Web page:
In terms of language acquisition, Syntax is the study pertaining to the sentence construction rules and principles in a native language. It goes to the reference of the rules governing the structure of sentences in any language. There are some generic rules that apply to all languages as it relates to its syntax.

    The rules include things such as how words are put together, how the word ending changes as it relates to the context of the sentence and how the parts of speech are connected.

    In language acquisition, syntax in sentences is exemplified by a few methods below:

    “The girl caught the ball”

    Here is how you would describe the syntax rule of any sentence (noun or subject is followed by verb and then verb is followed by object or noun): In the above sentence, the subject is the girl and that is followed by the verb caught and then another noun which is the ball.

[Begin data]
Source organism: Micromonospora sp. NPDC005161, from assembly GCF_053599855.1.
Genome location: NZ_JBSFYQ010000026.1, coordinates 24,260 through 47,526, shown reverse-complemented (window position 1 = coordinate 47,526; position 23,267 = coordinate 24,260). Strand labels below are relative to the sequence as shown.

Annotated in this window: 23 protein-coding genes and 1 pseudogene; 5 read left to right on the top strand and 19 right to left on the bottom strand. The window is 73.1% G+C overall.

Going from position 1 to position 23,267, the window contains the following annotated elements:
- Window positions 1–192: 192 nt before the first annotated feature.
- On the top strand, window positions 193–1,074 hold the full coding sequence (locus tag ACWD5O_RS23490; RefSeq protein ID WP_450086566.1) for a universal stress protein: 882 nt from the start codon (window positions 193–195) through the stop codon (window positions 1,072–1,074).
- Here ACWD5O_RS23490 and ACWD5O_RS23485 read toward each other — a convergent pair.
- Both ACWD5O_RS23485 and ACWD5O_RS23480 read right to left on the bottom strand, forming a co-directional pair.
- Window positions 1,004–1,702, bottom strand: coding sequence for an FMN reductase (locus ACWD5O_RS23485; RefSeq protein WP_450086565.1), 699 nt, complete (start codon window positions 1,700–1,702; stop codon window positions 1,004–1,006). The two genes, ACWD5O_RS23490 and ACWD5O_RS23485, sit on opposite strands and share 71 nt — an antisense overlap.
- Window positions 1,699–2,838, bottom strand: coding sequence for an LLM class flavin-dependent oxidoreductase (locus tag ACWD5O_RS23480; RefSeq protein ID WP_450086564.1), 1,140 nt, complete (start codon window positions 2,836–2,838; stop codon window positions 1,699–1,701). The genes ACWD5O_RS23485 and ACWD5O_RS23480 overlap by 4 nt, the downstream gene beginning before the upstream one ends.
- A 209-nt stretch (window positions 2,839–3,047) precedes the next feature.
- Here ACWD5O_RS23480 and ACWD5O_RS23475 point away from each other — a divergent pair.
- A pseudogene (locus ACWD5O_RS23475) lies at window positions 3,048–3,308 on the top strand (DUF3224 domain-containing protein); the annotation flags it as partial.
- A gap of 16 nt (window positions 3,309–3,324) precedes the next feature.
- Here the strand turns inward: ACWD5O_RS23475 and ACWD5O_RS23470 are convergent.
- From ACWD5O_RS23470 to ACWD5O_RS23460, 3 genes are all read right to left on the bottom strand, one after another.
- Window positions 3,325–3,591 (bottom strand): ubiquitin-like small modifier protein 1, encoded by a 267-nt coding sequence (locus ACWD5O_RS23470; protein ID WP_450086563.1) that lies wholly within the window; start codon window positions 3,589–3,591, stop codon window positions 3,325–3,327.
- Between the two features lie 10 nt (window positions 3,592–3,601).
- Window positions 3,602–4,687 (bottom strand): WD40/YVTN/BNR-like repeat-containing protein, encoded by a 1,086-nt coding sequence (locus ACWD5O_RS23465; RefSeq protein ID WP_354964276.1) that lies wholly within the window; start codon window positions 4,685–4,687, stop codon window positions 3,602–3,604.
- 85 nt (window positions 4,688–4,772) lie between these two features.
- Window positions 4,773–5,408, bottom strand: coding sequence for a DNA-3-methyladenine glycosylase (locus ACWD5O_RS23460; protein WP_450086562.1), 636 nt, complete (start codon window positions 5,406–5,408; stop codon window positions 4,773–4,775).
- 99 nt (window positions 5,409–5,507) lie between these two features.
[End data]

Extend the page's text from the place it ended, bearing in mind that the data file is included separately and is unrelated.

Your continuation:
It does not matter how complex the sentence is because words can be embedded into the existing sentence to make the rules of syntax still work and still meaningful.

    Language Learning Method - Suggestopedia (Lozanov)

    Sunday, September 6th, 2009

    Suggestopedia is an approach to language acquisition that is communicative. Baroque music is used to set its atmosphere. Pre-session, Session and post session are the three stages of the lesson.

    Georgi Lozanov is a psychotherapist from Bulgaria who developed this method of learning a new language. Suggestology is what he based this study on and this exact method of teaching has been used in learning different foreign language. This is an unconventional method of teaching new language that Lozanov claim to be much faster for students to learn than other methods.

    The idea of this method that Lozanov wanted to get across is to lower the affective filter that learners use to adapt to new language.

    Lozanov claims that his Suggestopedia method liberates the student from anything negatively connected to the language learning process and the influence of the society that they lived in. Students using this method do not feel the pressures associated with learning a second language. Their intelligence is not restricted and they use spontaneity to acquire the knowledge, skills and habits of learning.